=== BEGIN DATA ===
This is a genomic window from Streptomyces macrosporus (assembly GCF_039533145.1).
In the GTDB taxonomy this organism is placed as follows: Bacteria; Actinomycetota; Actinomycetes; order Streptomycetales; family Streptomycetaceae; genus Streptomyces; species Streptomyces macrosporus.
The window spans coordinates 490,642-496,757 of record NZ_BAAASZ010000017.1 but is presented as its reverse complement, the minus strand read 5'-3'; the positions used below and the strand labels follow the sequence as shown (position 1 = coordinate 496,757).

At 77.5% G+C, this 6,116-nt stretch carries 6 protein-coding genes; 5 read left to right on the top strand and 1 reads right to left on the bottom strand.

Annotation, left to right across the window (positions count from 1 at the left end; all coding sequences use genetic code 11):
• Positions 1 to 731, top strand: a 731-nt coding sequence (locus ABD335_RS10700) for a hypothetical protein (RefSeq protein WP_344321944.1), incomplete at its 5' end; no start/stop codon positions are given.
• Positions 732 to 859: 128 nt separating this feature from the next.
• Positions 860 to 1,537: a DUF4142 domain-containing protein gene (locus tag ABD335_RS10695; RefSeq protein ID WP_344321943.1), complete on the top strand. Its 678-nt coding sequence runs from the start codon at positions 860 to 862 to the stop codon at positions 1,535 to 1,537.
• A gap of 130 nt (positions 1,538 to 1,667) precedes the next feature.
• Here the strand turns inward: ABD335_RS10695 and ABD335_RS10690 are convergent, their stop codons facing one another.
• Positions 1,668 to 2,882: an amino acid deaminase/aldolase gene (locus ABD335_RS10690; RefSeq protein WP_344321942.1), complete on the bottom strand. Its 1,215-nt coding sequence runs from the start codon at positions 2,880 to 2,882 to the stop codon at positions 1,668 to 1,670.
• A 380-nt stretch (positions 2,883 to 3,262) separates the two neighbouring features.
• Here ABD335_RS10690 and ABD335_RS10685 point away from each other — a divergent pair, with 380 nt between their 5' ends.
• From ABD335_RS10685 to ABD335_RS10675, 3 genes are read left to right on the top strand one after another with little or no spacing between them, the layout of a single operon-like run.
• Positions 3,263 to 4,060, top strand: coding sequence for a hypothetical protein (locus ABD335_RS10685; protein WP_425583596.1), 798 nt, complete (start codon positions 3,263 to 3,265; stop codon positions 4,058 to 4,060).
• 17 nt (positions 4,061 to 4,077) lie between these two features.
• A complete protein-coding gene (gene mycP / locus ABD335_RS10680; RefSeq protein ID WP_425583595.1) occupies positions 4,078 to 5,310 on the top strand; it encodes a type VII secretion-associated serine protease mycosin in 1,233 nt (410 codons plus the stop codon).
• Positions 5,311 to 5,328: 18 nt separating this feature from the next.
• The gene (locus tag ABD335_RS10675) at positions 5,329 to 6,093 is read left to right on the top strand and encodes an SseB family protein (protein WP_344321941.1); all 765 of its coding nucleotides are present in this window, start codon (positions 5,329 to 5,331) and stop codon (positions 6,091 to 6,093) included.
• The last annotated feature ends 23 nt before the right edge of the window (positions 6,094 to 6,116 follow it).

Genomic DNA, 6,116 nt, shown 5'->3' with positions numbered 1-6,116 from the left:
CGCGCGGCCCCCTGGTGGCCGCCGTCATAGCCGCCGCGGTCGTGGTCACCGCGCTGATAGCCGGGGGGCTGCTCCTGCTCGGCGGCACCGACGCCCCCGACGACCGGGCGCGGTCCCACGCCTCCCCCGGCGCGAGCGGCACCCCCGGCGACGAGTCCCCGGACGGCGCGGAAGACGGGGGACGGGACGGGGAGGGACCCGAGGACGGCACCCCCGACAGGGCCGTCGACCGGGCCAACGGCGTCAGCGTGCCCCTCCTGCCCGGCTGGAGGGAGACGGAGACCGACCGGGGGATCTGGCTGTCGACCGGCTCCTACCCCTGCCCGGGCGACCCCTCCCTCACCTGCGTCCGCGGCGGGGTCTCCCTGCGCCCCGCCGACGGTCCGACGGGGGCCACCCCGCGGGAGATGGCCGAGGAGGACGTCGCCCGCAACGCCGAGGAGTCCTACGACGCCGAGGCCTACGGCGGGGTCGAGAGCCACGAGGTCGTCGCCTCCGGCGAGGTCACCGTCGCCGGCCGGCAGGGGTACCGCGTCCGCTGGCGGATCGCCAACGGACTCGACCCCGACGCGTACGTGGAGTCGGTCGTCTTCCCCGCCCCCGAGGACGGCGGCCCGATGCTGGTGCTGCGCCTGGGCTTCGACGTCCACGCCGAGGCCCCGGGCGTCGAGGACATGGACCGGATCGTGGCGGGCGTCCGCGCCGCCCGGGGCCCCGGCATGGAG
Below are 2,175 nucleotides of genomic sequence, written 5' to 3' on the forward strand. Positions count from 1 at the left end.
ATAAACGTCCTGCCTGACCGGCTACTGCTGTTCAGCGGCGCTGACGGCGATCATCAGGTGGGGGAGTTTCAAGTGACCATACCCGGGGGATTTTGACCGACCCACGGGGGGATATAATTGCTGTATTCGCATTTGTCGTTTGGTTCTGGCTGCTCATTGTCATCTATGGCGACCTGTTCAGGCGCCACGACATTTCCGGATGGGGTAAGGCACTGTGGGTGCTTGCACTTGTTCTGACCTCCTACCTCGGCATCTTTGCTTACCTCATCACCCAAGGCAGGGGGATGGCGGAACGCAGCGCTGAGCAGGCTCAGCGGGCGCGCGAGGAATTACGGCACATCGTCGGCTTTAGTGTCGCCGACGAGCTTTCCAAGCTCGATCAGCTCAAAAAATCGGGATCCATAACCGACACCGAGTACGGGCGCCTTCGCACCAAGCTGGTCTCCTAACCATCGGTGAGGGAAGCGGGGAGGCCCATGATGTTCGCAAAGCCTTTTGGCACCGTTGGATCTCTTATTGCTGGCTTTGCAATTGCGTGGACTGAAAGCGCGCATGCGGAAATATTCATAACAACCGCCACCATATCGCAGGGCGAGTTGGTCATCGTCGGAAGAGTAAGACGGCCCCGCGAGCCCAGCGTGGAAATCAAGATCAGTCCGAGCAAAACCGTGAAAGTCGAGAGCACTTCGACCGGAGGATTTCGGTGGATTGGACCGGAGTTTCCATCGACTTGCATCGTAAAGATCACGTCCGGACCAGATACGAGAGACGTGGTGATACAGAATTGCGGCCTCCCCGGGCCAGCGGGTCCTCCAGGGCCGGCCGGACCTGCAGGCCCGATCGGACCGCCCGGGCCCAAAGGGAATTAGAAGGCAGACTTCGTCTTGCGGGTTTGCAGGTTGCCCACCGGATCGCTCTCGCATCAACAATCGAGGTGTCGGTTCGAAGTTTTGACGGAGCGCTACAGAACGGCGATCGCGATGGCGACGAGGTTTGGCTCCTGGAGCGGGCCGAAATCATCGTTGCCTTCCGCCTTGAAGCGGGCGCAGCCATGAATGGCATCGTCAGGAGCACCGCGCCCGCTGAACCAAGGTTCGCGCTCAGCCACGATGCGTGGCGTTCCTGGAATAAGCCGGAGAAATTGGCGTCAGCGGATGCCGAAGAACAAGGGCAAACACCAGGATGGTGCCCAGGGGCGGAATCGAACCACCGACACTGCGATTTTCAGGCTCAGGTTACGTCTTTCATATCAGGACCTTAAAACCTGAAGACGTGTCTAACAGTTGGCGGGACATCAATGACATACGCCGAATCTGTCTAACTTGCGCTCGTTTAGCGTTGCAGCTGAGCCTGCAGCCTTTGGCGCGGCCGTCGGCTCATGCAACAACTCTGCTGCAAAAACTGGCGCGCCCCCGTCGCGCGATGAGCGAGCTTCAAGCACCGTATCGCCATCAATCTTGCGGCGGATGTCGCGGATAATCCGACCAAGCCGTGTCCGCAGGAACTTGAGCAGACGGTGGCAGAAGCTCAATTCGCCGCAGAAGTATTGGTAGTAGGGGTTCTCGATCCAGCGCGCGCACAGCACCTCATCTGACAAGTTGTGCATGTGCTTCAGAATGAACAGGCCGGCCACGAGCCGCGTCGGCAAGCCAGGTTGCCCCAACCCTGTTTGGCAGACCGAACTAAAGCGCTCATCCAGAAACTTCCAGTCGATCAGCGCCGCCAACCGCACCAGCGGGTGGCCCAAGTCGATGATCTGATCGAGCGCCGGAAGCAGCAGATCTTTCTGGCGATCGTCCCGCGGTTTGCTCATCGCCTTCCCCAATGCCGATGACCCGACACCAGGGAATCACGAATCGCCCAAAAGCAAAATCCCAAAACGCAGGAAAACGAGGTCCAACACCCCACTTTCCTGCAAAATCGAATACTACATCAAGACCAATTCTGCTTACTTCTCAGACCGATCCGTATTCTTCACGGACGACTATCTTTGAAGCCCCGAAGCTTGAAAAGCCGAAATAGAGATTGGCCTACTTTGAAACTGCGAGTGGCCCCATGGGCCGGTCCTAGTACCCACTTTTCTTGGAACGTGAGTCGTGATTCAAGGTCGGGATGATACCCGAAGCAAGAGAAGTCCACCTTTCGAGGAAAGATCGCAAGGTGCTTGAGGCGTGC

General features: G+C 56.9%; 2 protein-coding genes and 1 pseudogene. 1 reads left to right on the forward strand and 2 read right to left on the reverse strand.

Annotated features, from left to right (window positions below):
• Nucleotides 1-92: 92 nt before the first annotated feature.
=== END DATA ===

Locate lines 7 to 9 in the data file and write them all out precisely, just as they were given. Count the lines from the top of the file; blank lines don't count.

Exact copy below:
• Positions 732 to 859: 128 nt separating this feature from the next.
• Positions 860 to 1,537: a DUF4142 domain-containing protein gene (locus tag ABD335_RS10695; RefSeq protein ID WP_344321943.1), complete on the top strand. Its 678-nt coding sequence runs from the start codon at positions 860 to 862 to the stop codon at positions 1,535 to 1,537.
• A gap of 130 nt (positions 1,538 to 1,667) precedes the next feature.